The Politics of Relief
January 6, 2005
The tragedy in South and South East Asia has shaken the
world. Barely ten days after the tsunami swept thousands of
kilometers of coastlines, killing an estimate 150,000 people
and displacing millions, world leaders gathered for a mini
summit in Indonesia to take stock and promise more money and
technology. The UN is to lead the effort. The international
community is estimated to have pledged over USD 2 billion in
relief and rehab. The overwhelming grief of the victims is
being matched by an enormous outpouring of sympathy and
support. Money and material are pouring in from all across.
But the response has been too slow, and politics are to
blame for that. No one will know how many thousand
victims perished either at sea, or of thirst, or for lack of
medical attention trapped beneath debris of buildings,
because relief did not reach these people in time. Politics
is the number one reason for this slow response to rescue
and relief operations when it was most needed.
Indonesia, the country most seriously affected by the
tsunami, had an insurgency in the Aceh province. Aceh was a
closed province where journalists and aid workers need
special permission to go. The Indonesian government first
wanted relief material for Aceh to land hundreds of
kilometers away and then be taken by road on a twelve hour
journey to the affected areas. News media reported that when
the first foreign doctors reached Aceh, some Indonesian
military personnel asked what they were doing there. It took
three days for the government in Jakarta to allow
international relief to reach the most affected areas.
In India, the government announced its decision not to seek
international aid. As an aspiring power she sent relief
missions to other affected countries. India said that it was
adequately endowed, with money and manpower to deal with
this crisis by itself. An official explained that India
wanted the international relief to go to areas where relief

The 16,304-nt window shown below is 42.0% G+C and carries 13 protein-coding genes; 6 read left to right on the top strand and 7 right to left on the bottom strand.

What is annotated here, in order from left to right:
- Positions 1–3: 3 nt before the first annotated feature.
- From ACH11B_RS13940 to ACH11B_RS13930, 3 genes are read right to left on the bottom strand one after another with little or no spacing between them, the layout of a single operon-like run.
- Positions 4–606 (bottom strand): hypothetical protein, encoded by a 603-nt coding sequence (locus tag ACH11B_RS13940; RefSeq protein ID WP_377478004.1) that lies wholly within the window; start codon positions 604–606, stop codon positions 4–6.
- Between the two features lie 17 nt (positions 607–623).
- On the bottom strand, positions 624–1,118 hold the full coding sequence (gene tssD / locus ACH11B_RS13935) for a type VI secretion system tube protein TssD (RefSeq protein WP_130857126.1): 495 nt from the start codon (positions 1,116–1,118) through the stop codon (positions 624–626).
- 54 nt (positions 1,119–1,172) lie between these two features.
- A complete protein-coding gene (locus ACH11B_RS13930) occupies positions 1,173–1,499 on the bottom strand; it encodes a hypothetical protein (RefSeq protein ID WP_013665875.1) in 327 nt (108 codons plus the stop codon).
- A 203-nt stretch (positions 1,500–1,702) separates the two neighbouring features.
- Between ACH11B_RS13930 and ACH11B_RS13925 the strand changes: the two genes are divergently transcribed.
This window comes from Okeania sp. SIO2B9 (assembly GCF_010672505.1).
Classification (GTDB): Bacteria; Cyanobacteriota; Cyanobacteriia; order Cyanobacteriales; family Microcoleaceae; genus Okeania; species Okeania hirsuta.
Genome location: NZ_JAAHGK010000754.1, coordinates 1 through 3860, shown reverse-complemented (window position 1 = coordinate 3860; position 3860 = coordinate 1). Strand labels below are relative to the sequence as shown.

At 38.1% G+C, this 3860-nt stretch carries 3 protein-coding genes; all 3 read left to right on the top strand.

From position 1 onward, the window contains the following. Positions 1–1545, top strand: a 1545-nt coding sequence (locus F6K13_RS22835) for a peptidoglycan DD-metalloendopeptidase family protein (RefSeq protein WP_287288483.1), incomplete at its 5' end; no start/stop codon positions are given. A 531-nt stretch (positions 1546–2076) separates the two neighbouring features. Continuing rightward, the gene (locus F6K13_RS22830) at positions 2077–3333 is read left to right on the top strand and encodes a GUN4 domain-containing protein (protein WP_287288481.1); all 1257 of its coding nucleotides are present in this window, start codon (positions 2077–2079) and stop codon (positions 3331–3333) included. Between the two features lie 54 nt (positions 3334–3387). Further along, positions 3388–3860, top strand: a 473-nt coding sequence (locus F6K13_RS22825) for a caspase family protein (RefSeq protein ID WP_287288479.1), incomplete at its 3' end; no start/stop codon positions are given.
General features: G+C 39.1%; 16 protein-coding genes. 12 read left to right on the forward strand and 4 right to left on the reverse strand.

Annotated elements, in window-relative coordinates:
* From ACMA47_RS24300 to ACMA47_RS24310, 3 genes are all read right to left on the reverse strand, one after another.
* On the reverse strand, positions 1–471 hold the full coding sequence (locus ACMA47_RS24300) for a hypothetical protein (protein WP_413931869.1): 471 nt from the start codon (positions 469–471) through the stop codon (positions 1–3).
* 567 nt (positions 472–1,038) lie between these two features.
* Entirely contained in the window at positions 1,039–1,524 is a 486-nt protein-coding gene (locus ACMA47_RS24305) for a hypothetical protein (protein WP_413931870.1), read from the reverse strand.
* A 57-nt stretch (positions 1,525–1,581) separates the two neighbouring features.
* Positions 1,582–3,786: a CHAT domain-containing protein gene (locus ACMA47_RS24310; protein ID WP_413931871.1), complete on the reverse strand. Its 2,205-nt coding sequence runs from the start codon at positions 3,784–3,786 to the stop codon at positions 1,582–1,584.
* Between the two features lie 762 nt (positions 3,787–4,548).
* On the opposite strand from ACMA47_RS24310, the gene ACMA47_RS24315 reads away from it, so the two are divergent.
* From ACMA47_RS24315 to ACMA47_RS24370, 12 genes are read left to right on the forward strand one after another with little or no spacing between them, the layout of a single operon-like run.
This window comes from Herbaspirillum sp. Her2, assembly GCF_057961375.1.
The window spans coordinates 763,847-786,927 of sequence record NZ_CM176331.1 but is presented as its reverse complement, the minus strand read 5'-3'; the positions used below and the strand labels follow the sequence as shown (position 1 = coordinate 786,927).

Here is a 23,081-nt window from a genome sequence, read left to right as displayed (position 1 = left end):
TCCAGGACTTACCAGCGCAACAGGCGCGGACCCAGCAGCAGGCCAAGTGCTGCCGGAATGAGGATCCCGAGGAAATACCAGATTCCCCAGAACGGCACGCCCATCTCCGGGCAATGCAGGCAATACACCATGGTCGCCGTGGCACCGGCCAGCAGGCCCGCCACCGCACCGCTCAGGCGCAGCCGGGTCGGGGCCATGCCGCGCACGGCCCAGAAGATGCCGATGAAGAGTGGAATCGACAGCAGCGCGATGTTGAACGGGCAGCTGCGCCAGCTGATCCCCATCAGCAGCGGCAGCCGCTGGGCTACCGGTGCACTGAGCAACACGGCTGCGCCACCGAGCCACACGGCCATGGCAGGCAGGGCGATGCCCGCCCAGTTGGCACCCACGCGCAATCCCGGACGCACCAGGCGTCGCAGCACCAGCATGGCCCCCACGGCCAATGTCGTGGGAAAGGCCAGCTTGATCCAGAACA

was more urgently needed, and where local capacity to deal
with the crisis was limited.
Perhaps it was the ideology of self-reliance that had a part
in the failure to raise an alarm at the onset of the
tragedy, even if it was Indian lives that were at stake.
Perhaps it was national security concerns, since Nicobar had
an air force station, and India is said to be monitoring the
region from there. Or the nuclear power plant near Chennai
that had to be shut down because of the tidal surges: could
military aircrafts from US or Australia be allowed to fly
over such sensitive areas?
Perhaps there were more practical reasons. At the last major
earthquake disaster in Gujarat province, India, in 2001,
around 30,000 people lost their lives. There were many
reports of international relief and rescue teams stranded at
airports, because of logistical and information bottlenecks.
By politely refusing foreign assistance this time, the
authorities may have been seeking to avoid the same the
The international community too had other priorities. It is
not politically correct to blame Mother Nature for heaping
this misery. So the search for some other scapegoats was on,
and today, the world has a universal punching bag --- the
United States. For a couple days, there were headlines that
some UN official had called the US `stingy` for failing to
open its purse strings enough. Over the week, the US
government raised its pledge ten-fold to about USD 350
As for the UN, its record of handing disasters, natural or
man-made, is less than impressive. If the oil-for-food
scandal in Iraq is any indication, a new UN agency to deal
with this disaster will not inspire confidence. Few may
remember that the UN had declared the 1990s to be the Decade
for Natural Disaster Reduction.
China has over the past week reportedly raised its
contribution from USD 3 million to around USD 65 million.
China's slow response may have dented her aspiration to be
regional political force. On the other hand the Islamic
countries of the Arabian Gulf region have received some
criticism for exhibiting restraint while the most affected
country, Indonesia, is the world's largest Muslim nation.
Europe proposed debt relief for many of the affected
countries. Such relief has often helped recipient
governments to perpetrate failed policies, and perpetuate
poverty; the poor paid the price for those failed economic
policies and continue to remain vulnerable to natural
At the summit in Indonesia, the leaders should seek
people-oriented, market-driven diverse operations, much
beyond the hands of bureaucrats and professional aid
agencies. For instance, direct cash transfer to the victims,
either a lump sum through a bank account, or a weekly
dispersal, allowing them to decide how and where they would
like to begin reconstruction of their lives would be a good
The present crisis provides an opportunity to seize the
political initiative and push through fundamental reforms.
Poor people deserve better.
Barun Mitra is the director of Liberty Institute, an
independent think tank in New Delhi.